Santa Barbara, Calif., restaurant operators were hoping for a return to business as the cloud of smoke and ash that choked the city began to lift somewhat on Wednesday.
In its third week, the massive Thomas wildfire that began in neighboring Ventura County continued to rage, but was about 60 percent contained. Fire officials, however, issued a warning that dangerous winds were expected to pick up again Wednesday evening.
The wind-driven fire is the second largest in California history, with more than 270,000 acres scorched — an area roughly 19 times the size of Manhattan, according to reports.
The fire has killed two people, including a firefighter, and destroyed 765 single-family homes, according to the Los Angeles Times.
There were no reports of restaurants damaged in the Santa Barbara area, but operators across the city were forced to close temporarily over the past week. Some were in evacuation areas and others feared for their workers, given the heavy smoke and ash that blanketed the city over the past week.
Sherry Villanueva, managing partner of the multiconcept group Acme Hospitality in Santa Barbara, was evacuated from her home for 12 days. She said she returned to find firefighters had saved her house, although the property next door was lost, along with other homes in her neighborhood.
Acme’s six businesses, including the restaurants Loquita, Lucky Penny, The Lark, Les Marchands, along with Helena Avenue Bakery and a wine collective, were not in the line of fire. But all of the outlets closed for about four days when the smoke and ash were at its worst, she said.
“Besides just the personal impact and trying to deal with about 280 employees, trying to help them personally and individually because they have children and pets, the air quality was unlike anything I’ve ever seen. It was horrible,” she said. “We felt the air quality conditions were not safe.
“All of our restaurants have about 50 percent of seating outdoors, but we closed all our patios. We issued masks to all employees so they could come to work safely, and we kept everyone inside and bundled up,” Villanueva said. “We knew we’d lose money, but we tried to stay open to help the employees who needed the work. Most are hourly and they can’t afford not to work.”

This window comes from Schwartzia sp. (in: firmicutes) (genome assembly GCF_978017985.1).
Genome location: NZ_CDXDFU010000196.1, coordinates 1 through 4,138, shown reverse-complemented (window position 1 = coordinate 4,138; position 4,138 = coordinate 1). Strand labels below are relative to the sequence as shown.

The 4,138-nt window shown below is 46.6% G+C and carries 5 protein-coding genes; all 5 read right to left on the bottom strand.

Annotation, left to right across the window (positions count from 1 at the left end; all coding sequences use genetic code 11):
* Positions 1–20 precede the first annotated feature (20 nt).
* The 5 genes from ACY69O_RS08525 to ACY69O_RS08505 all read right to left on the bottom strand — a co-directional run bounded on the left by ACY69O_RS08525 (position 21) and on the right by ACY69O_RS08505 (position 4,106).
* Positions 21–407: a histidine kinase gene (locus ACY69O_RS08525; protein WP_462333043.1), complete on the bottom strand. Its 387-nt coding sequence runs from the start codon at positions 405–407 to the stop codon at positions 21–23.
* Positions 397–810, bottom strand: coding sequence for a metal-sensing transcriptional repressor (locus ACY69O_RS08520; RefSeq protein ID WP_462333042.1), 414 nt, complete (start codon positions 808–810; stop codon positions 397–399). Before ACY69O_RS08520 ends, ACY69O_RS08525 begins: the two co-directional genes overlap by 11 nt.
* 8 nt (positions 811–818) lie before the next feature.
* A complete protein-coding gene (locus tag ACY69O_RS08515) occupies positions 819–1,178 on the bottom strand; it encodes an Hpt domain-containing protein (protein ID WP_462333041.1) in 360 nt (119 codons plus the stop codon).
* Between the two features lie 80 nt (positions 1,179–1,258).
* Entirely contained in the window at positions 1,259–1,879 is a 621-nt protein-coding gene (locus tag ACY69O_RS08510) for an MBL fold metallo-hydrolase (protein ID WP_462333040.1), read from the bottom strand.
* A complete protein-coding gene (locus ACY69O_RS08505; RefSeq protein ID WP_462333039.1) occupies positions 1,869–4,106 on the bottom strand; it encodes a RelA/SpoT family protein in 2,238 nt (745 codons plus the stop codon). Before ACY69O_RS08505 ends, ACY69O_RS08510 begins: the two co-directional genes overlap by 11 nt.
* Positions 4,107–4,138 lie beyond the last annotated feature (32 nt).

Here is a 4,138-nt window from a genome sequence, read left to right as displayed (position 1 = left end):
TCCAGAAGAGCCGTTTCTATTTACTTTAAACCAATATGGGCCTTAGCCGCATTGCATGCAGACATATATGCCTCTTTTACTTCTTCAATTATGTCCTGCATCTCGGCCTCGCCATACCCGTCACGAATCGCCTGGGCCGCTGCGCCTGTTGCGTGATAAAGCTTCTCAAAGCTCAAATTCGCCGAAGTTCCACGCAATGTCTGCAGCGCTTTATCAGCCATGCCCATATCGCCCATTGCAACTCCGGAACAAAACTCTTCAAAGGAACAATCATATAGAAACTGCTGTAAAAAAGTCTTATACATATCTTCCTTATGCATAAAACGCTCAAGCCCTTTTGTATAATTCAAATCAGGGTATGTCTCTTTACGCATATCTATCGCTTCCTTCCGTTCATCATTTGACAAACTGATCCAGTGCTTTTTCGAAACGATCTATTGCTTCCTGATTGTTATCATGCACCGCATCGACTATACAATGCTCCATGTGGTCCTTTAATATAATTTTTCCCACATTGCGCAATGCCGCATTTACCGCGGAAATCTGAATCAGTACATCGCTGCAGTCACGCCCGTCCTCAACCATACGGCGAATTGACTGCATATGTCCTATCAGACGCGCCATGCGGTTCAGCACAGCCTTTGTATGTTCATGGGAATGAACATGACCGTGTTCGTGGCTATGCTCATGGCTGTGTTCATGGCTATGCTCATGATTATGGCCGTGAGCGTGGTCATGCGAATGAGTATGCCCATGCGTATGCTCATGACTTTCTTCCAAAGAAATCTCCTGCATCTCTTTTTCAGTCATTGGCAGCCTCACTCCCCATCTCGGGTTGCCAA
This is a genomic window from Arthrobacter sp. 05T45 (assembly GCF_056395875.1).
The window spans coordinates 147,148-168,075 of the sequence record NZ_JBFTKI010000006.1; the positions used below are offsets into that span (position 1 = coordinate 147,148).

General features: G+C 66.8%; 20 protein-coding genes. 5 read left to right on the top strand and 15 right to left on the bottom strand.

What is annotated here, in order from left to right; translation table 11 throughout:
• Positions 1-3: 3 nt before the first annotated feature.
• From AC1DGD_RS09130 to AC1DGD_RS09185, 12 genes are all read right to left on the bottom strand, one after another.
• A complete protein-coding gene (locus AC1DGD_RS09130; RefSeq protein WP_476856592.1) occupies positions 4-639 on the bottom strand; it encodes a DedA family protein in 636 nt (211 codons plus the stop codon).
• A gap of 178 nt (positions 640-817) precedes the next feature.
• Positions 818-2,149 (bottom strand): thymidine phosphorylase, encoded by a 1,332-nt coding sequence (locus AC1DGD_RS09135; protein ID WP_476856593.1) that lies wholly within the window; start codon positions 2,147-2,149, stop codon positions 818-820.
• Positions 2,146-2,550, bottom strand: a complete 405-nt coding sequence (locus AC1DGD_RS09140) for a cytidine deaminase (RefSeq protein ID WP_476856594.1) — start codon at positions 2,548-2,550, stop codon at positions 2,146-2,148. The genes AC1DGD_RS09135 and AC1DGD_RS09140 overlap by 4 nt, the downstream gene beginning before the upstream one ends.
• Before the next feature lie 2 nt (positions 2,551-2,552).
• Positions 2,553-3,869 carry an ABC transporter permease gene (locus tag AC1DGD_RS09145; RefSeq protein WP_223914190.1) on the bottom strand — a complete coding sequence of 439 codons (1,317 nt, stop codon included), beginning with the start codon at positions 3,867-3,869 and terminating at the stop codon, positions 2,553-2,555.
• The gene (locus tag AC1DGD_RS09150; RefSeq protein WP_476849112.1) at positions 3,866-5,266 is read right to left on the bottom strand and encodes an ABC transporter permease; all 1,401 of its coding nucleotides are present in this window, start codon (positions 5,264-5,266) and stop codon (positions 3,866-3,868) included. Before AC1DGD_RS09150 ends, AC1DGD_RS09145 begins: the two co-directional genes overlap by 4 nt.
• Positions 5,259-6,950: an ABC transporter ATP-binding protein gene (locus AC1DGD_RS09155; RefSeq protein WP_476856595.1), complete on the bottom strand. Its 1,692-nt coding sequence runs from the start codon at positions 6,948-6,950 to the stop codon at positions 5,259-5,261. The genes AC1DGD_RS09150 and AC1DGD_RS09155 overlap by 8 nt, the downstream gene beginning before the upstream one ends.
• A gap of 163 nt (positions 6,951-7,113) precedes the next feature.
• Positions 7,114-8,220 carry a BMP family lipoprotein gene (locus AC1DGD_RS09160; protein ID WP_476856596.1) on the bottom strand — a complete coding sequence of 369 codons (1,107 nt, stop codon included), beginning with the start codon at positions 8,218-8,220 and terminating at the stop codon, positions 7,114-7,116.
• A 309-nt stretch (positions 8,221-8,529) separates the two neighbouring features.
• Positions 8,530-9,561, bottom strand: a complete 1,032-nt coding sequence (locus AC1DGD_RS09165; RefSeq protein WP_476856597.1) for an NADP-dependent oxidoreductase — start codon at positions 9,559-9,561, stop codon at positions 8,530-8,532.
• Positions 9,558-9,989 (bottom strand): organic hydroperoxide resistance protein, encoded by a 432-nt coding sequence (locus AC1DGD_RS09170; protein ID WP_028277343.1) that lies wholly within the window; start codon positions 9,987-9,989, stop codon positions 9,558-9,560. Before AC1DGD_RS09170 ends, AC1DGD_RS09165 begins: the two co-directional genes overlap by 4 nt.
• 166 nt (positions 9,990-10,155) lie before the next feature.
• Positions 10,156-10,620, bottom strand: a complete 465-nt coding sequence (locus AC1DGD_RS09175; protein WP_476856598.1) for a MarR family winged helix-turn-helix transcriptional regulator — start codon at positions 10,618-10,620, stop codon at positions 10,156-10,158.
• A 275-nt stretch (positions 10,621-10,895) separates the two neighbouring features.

Although the holiday season is typically one of the busiest times of the year for Santa Barbara restaurants, Villanueva said her business has been hit hard.
“We had two buyouts cancel, as well as 15 private events, which is really, really devastating,” she said. “No one is in a celebratory mood.”
Trevor Large, an attorney and president of the board for Hospitality Santa Barbara, an association of nearly 200 restaurants, hotels and related businesses, said the loss of business has been felt across the region.
“The reality was that for several days or a week, this became almost a ghost town because you didn’t want to or couldn’t be outside,” he said. “We’re dealing with the economic impact of essentially a town that has been shut down by smoke, ash and evacuations.”
Large said restaurant operators he had spoken with closed for between four and seven days, and business was down 5 percent to 10 percent.
“Either people aren’t going out to eat because of the smoke, or they left town entirely,” he said. “There’s this hunker down mentality.”
But by Wednesday, air conditions had improved and residents were venturing out again. Large said he hoped to see a rush to shops and restaurants this weekend if firefighters continued to regain control.
Meanwhile, restaurants like those operated by Villanueva pledged to feed firefighters and serve as community gathering spots for as long as it took.
“We’re very, very grateful,” she said. “When we left, there was a fire engine parked in our driveway and they said, ‘We got you.’ Any fire department personnel get free lunch or dinner at my restaurants. Talk about local heroes.”
Contact Lisa Jennings at [email protected]
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